**Theory of Everything**

*Abstract:*Are you frustrated because pure mathematics courses like linear algebra, analysis, and modern algebra seem completely unrelated? Do you feel like you're starting from scratch every time you take a new math course? We will explore similarities among different fields of math by looking for structures that fit an abstract template called a "category". We will discuss this abstract template and touch lightly on examples from linear algebra, analysis, algebra, and more. Then we will see how a "functor" gives us the power to travel between two categories.- March 11 Kelly MacArthur
**Magic or Markov Chain?**

*Abstract:*We'll explore what a Markov Chain is and how some of its properties explain some seemingly surprising phenomenons within card games, random walks and number games. Then, we'll extend this thinking to consider how many shuffles are necessary to randomize a deck of cards, and a quick summary of the reasons behind this result.- March 18 No Talk - Spring Break

- March 25 Vera Babenko
**Deep Brain Stimulation for Parkinson disease**

*Abstract:*Parkinson's disease is a degenerative disorder of the central nervous system that causes major movement dysfunction. An estimated 7 to 10 million people worldwide are living with Parkinson's disease. In this talk we will explore causes of this disease and mathematical models of one very popular treatment - Deep Brain Stimulation.- April 1 Drew Johnson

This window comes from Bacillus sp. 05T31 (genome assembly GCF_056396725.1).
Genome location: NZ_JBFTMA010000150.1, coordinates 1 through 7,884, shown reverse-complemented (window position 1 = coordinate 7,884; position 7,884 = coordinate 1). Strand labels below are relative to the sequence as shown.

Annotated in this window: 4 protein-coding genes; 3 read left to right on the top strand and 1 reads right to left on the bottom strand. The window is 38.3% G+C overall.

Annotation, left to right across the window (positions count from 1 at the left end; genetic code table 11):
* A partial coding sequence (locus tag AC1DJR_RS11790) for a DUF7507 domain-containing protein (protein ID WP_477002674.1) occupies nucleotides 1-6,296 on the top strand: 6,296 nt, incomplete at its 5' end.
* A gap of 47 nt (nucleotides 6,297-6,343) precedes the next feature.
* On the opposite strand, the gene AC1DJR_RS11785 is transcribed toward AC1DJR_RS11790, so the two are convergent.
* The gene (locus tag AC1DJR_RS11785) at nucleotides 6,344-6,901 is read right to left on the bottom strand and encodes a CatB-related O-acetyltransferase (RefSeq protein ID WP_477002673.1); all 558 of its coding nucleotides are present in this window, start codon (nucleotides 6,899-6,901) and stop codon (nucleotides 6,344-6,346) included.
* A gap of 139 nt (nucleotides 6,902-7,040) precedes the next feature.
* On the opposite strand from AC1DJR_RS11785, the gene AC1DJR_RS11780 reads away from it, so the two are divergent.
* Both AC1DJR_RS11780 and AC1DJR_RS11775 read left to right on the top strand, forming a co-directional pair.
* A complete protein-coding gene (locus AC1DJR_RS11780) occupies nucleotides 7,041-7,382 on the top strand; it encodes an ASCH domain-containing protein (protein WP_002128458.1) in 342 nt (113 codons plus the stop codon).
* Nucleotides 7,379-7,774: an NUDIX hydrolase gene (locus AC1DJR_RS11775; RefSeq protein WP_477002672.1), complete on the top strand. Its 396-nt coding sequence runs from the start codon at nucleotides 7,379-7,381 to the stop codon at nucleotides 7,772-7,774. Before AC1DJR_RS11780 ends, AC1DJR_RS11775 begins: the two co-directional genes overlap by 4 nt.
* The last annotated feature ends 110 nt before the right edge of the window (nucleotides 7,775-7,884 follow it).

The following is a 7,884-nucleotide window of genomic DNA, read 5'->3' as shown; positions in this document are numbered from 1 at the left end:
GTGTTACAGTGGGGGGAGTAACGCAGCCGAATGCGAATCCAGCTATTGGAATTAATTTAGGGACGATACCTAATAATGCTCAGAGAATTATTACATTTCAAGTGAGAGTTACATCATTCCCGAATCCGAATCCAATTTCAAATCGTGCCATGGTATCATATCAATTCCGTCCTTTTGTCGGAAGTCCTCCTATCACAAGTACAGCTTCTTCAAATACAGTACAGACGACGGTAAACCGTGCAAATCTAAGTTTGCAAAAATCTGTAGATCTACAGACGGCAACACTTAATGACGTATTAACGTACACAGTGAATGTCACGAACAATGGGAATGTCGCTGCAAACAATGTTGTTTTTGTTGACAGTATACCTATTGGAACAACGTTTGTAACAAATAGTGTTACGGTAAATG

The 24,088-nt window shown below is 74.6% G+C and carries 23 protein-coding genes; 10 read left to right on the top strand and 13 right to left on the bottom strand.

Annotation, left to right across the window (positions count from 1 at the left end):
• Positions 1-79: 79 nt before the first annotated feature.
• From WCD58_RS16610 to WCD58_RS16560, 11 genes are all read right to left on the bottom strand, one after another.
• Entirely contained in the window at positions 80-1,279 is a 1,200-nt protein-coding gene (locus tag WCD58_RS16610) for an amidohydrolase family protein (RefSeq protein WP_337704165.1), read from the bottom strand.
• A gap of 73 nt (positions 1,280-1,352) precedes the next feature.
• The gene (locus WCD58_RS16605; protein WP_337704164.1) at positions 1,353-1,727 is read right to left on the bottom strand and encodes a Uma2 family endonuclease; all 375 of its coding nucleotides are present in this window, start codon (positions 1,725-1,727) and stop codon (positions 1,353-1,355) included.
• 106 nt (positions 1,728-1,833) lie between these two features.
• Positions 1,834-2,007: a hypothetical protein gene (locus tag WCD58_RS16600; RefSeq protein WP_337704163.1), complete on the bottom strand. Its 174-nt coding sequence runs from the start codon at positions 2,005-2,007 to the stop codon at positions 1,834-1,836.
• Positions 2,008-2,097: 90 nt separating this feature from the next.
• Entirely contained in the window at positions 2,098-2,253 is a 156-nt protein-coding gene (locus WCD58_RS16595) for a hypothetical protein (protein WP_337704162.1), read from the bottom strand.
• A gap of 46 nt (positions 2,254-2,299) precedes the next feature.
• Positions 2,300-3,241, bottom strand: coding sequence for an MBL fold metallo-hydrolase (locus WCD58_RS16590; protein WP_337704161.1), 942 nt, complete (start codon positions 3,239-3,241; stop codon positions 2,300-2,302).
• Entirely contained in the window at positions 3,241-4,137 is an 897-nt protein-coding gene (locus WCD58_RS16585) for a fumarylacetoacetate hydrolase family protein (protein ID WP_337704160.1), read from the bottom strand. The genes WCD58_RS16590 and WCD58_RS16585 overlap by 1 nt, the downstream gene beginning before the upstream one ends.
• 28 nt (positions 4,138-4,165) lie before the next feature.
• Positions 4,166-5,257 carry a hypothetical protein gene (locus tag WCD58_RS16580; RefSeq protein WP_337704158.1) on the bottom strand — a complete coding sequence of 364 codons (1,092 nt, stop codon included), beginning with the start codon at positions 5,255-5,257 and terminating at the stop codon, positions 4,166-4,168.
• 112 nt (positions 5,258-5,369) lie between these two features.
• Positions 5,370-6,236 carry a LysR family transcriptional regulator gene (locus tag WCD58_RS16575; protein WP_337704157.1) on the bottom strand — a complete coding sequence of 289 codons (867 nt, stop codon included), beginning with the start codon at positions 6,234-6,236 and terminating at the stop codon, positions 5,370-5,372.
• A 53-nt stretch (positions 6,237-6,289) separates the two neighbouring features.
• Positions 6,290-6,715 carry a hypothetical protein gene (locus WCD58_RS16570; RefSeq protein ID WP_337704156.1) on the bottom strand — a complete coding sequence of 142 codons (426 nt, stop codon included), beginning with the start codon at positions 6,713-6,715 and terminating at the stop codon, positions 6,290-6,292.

**Busy Beavers and Big Numbers**

*Abstract:*In this talk we will learn a little bit about a Turing machine, a theoretical model of computation. Along the way, we will have a contest, meet some furry creatures, encounter super-astronomical numbers, and see how the ability to express large numbers reflects the progress of civilization.- April 8 Adam Brown
**An Invitation to Harmonic Analysis**

*Abstract:*Fourier series are a central topic in the study of differential equations. However, it can be difficult to gain an intuition for these mysterious decompositions. We will explore how Fourier series naturally appear in representation theory, and how they can be used to solve differential equations. Generalizations of our techniques compose an extremely interesting field known as harmonic analysis. Some familiarity with calculus, complex numbers, and elementary linear algebra will be required.- April 15 Matt Cecil
**Some Irrational Thoughts about π and $e$.**

*Abstract:*$\pi$ and $e$ show up in just about every math course. $\pi$ even has its own day on the calendar! They are both irrational numbers and hence have a non-repeating decimal expansion. In this talk, I will discuss how you might find their digits by using approximations derived from power series. I will also prove that they are irrational. This talk should be accessible to anyone who has taken or is currently taking Calculus II.- April 22 Nelson H. F. Beebe
**Pseudo-random numbers: mostly a line of code at a time**

*Abstract:*Random numbers have an amazing range of application in both theory and practice. Approximately-random numbers generated on a computer are called*pseudo-random*. This talk discusses how one generates and tests such numbers, and shows how this study is related to importan mathematics and statistics - the*Central-Limit Theorem*and the*Χ*- that have broad applications in many fields. Come and find out what the^{2}measure*Birthday Paradox*, Diehard batteries, gorillas, Euclid, French soldiers, a Persian mathematician, Prussian cavalry, and Queen Mary have to do with random numbers.- April 29 No Talk - Reading Day
**Papers are due for students enrolled in Math 3000-001 by 4:00**